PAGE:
Against a Posthumous Background

Poems, Iain Banks and Ken MacLeod (162pp, 12.99, Little, Brown)

I used to describe Iain Banks as my favourite living novelist. It hurts like hell that I now have to leave one crucial word out of that description. Iain Banks was one of a very few authors whose new book I had to buy on the day of publication; if this dictated a trip out in inclement weather, an early skive from work or a utilities bill ignored for a couple of weeks, then so be it. My fervour extended to signed copies. When Banks's publicity tour for The Steep Approach to Garbadale didn't bring him anywhere near Nottingham, I had no annual leave remaining to cover a 600-mile round-trip to Plymouth and my car was off the road following an accident. Such obstacles may have daunted the fair-weather fan. Not me. I hired a car, booked a Travelodge and threw a two-day sickie.

True to form, I bought Poems
on the day of release. That was when it hit me: this was the last time I'd get to buy a new book by Iain Banks. I did a stupidly sentimental thing the moment I got home: I posted a photograph of the cover on Facebook with the legend 'the swansong'. But it isn't. Banks's novel The Quarry, published just after his death, was his true swansong. Poems falls halfway between juvenilia and a glimpse down a path not taken.

is divided into two sections: a little over 100 pages of poetry by Banks, followed by a smaller selection of verse by Ken MacLeod, who also edited the volume and provides a brief introduction. The first Banks poem is called 'Damage' and runs to eight pages; the volume closes with MacLeod's 'A Fertile Sea', which clocks in at nearly twice that. The shadow of Eliot's 'The Waste Land' hangs heavily over both works; understandably so in Banks's case - two of his sci-fi novels (Consider Phlebas and Look to Windward) are titled after it.

Fortunately, though, it soon becomes apparent that Banks is keen to shake off his influences and find his own voices. The best of his poems - 'Extract Solenoid', 'Mediterranean', 'Exponential', 'Caucasian Spiritual' - embody the spiralling imagination and wordplay that characterise Banks as a prose writer; the latter in particular could almost be a dry run for 'Scratch', the mind-bendingly experimental short story that closes his collection The State of the Art

Perhaps it's in the wider context of his novels that Banks's poems are best approached; indeed, 'Zakalwe's Song' and 'Slight Mechanical Destruction' bookend his thorny sci-fi opus Use of Weapons
. Banks the novelist engaged like very few contemporary writers with form and structure, and yet cut loose with a freewheeling, loquacious prose style; it's arguably this dynamic that gives his work its unique style. The verbosity finds its first expression in these poems - most of them unspool across several pages and the reviewer looking to extract pithy quotes faces frustration. A few lines, picked at random:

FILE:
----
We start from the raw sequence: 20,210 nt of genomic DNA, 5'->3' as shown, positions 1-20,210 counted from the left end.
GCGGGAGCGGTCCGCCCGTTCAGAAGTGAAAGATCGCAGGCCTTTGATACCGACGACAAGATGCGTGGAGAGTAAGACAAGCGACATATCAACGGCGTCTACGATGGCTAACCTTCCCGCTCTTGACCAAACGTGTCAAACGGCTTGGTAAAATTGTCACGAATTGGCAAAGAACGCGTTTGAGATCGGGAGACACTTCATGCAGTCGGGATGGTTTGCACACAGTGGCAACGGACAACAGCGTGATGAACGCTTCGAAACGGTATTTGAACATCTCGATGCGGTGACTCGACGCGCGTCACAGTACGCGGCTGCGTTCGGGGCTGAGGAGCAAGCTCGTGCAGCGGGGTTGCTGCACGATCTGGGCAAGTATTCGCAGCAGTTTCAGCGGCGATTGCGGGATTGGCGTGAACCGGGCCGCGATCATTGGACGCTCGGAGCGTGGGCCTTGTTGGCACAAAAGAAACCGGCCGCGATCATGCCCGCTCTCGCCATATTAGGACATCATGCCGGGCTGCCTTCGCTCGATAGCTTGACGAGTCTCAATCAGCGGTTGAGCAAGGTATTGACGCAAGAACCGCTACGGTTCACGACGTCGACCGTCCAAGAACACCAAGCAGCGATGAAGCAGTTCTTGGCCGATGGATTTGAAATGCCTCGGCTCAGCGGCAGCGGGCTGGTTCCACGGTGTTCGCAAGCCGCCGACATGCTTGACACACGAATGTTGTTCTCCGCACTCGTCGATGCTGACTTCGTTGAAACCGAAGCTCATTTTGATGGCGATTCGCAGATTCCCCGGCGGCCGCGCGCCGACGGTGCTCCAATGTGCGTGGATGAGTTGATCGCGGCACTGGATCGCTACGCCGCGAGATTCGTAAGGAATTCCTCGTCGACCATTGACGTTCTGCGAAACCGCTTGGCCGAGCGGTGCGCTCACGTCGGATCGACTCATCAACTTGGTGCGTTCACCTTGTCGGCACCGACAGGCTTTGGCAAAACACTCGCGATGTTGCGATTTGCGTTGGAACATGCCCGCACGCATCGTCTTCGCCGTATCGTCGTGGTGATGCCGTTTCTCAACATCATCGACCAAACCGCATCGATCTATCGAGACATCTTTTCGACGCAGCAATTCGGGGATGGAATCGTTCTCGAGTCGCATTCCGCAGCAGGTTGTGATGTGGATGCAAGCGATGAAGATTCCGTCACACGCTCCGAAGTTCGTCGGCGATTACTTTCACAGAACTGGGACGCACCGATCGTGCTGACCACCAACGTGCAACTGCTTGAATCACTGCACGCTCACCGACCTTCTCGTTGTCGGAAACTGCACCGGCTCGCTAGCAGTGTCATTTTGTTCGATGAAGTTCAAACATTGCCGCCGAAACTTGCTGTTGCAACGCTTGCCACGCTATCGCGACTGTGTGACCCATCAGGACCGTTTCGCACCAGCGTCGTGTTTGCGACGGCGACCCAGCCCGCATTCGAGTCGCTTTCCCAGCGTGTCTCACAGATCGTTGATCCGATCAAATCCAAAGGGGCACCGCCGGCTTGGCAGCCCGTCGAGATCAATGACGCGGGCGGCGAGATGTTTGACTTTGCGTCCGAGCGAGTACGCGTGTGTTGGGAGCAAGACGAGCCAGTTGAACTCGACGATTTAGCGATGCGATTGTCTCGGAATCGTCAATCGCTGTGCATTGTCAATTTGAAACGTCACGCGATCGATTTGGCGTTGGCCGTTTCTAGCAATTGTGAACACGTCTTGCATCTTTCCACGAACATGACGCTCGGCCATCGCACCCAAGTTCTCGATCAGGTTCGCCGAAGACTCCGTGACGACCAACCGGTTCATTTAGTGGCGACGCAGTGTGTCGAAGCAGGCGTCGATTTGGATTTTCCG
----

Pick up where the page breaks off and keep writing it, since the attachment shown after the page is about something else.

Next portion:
- You and me, these teeming tribes,
   Their dreary lives and loves.
   Such sad descriptions,
   What's it all but Shootout Territory,
   An unsound stage a one-take wonder,
   Something the second unit did
   With sloppy continuity,
   No one even agrees what we're making here;
   Is it Malice in Wonderland
   Or Pogrom's Progress?
            [from 'Caucasian Spiritual']

True, the wordplay helps push the poem forwards, but it takes the twelve lines quoted above for any sense of the poem's meaning to be abstracted. Moreover, there's something about a poem taking five pages to reach the conclusion

   Earth, you're only deep on the surface;
   You're shallow to the core

that suggests prose would have been a better means of exploration. It's telling that his work in this form was produced between 1973 and 1981; a proving ground of sorts, an experimentation with language, and once he'd set off on the path that would lead to the publication of The Wasp Factory
in 1984, it was prose all the way.

In comparison, MacLeod's poetry, despite accounting for less than a third of the book, spans thirty years. It also comprises the most effective work on offer here. MacLeod takes a more traditional approach and is often at his best when he keys into other voices. 'After Burns: 11 September 2002' homages both Burns and W.H. Auden in the service of a contemporary aesthetic:

   There is no God and we must get
   our comfort where we find it:
   in the rising yell of a laden jet
   and a bright contrail behind it.

There's perhaps even a touch - deliberately - of McGonigall in the inappropriately bouncy rhythms MacLeod uses. But doesn't that 'laden' in the penultimate line swing a punch when you look at it a second time? Elsewhere, 'Scots Poet, Not' hints at W.N. Herbert's Dundonian cadences and mordant wit:

   It stops wi me like sae muckle else:
   the Gaelic and the Lallans and the nane tae help,
   the wicked frae the start tae oorsels,
   the Shorter Catechism and the skelp.

I love Banks's novels; I find it difficult to engage with MacLeod's. And now here I am with the last Iain Banks title I'll ever buy, feeling like a complete heel coming out in favour of MacLeod's poetry over Banks's and clinging onto the rationale that, while poetry would never have proven Banks's forte, it did at least allow for the first firework display of a talent beginning to take shape.

   Neil Fulwood 2015